King Charles Lugs The Torch

After the death of Queen Elizabeth; may she rest in peace (RIP), Prince Charles Ⅲ is expected to lug the torch. How will the new monarch fare?

Since 1953, when Elizabeth was coronated as Queen, she has reportedly been a stable figure in a world that has undergone much change. However; as King, Charles is expected to be vastly different.

For example, while Elizabeth’s opinions were closely guarded, Prince Charles was outspoken on the environment.  The Queen lived without incident but public opinion says the Prince has no claim to moral leadership. These are textbook examples of their differences.

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So far Charles hasn’t been perceived as gracious or friendly. Already, a simple hand gesture of his has been viewed as a show of anger. The British people are touchy toward their new King. Nevertheless, he’s is pulling out all the stops. For example, weekly State visits of him and the Prime Minister are televised.

At 72, there is no way Charles could last as long as his mother who lived to a ripe old age of 96. Furthermore, to speak of one’s death is taboo. However, news reports say that King Charles is the best reason to bring an end to the British monarchy. It appears his majesty and the whole idea of the royal crown is on the ropes.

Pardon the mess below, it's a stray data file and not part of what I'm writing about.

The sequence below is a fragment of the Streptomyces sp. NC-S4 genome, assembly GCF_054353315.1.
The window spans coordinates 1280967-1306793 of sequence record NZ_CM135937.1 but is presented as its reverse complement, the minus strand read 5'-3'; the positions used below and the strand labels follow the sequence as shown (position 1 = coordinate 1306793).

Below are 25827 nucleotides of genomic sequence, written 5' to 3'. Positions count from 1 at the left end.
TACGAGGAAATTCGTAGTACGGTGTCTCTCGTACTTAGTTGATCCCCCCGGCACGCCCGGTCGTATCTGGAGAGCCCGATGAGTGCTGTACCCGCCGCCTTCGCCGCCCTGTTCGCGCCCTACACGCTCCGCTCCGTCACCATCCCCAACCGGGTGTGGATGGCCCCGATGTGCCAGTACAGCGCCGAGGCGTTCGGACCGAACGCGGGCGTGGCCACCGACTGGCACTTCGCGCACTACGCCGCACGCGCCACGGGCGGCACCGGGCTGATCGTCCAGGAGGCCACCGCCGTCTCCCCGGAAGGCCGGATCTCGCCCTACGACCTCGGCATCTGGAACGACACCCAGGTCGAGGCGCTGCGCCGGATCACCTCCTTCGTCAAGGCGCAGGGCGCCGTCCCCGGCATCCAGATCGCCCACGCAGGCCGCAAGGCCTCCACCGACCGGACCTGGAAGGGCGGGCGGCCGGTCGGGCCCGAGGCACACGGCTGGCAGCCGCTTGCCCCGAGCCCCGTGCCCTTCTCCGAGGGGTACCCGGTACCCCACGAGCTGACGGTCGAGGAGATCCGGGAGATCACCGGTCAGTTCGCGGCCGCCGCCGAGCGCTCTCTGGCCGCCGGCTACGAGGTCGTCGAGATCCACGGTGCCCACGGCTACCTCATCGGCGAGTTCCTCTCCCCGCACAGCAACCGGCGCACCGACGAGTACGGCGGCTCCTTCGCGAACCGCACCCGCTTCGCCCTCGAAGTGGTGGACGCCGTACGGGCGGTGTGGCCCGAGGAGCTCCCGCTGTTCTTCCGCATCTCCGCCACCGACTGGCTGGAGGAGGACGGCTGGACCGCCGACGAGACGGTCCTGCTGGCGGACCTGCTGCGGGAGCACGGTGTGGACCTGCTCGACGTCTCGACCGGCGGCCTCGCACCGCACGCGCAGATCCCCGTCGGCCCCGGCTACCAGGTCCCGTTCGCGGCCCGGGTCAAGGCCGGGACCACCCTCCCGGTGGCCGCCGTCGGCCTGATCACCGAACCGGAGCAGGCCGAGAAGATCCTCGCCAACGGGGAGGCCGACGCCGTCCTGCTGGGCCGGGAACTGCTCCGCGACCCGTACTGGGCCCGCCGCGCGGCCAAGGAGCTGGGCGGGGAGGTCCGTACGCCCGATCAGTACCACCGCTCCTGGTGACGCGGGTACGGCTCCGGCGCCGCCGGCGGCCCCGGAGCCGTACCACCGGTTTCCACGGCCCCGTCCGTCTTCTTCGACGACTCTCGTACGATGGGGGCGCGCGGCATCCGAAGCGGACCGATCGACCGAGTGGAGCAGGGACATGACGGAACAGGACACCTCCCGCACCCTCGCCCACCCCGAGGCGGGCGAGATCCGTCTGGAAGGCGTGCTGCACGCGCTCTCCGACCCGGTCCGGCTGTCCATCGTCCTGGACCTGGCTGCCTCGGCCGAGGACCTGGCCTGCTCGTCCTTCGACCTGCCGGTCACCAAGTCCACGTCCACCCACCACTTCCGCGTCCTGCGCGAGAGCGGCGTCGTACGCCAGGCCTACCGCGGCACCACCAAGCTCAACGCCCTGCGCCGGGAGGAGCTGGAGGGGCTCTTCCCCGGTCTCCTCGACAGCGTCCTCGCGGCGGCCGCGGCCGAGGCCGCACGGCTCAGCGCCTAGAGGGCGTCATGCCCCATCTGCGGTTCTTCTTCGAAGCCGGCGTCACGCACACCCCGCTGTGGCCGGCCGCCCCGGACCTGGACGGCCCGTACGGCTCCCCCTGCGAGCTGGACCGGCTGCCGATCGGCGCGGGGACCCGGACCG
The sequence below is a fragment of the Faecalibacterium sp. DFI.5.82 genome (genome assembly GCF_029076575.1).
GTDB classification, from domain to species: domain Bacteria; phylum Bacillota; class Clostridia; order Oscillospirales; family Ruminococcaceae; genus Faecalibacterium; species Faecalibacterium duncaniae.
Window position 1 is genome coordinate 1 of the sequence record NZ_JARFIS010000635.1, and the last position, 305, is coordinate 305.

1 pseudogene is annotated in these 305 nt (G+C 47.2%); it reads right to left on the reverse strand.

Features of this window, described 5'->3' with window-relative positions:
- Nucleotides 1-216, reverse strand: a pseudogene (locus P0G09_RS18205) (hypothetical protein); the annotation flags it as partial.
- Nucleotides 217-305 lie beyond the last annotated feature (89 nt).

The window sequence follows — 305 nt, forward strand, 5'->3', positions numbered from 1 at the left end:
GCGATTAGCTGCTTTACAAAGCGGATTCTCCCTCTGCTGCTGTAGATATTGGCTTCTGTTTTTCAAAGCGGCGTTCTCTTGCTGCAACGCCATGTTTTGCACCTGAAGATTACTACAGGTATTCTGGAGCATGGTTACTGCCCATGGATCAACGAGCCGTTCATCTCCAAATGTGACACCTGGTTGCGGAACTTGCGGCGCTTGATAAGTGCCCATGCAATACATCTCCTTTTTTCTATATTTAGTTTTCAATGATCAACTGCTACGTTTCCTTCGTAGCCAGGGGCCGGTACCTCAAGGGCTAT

Explore Idioms, Allusions, Slang, or Whatnot

Lug the torch: To maintain a custom

Rest in peace: A phrase used as a wish for one who has died.

Commonwealth: A group of persons united by some common interest.

To undergo: To experience or be subjected to.

Outspoken: to say or express candidly or with boldness; honest.

Irreprehensible: nothing bad can be said about you.

Textbook example (of something): A clear and characteristic instance, example, or demonstration of something.

Pulling out all the stops: To make a great effort to achieve something.

No way: absolutely not; no chance.

Last: to remain functional, serviceable, or adequate up to the same point in the future.

Taboo: excluded or forbidden from use, approach, or mention.

On the ropes: on the verge of, close to, or near defeat or ruin.

Who, What, Where, When, Why, How

Ask the same questions as the teacher or form your own.


What is the moral of the story or what lessons have you learned?


What experiences have you had with the new idioms you’ve learned?


Do you have a story?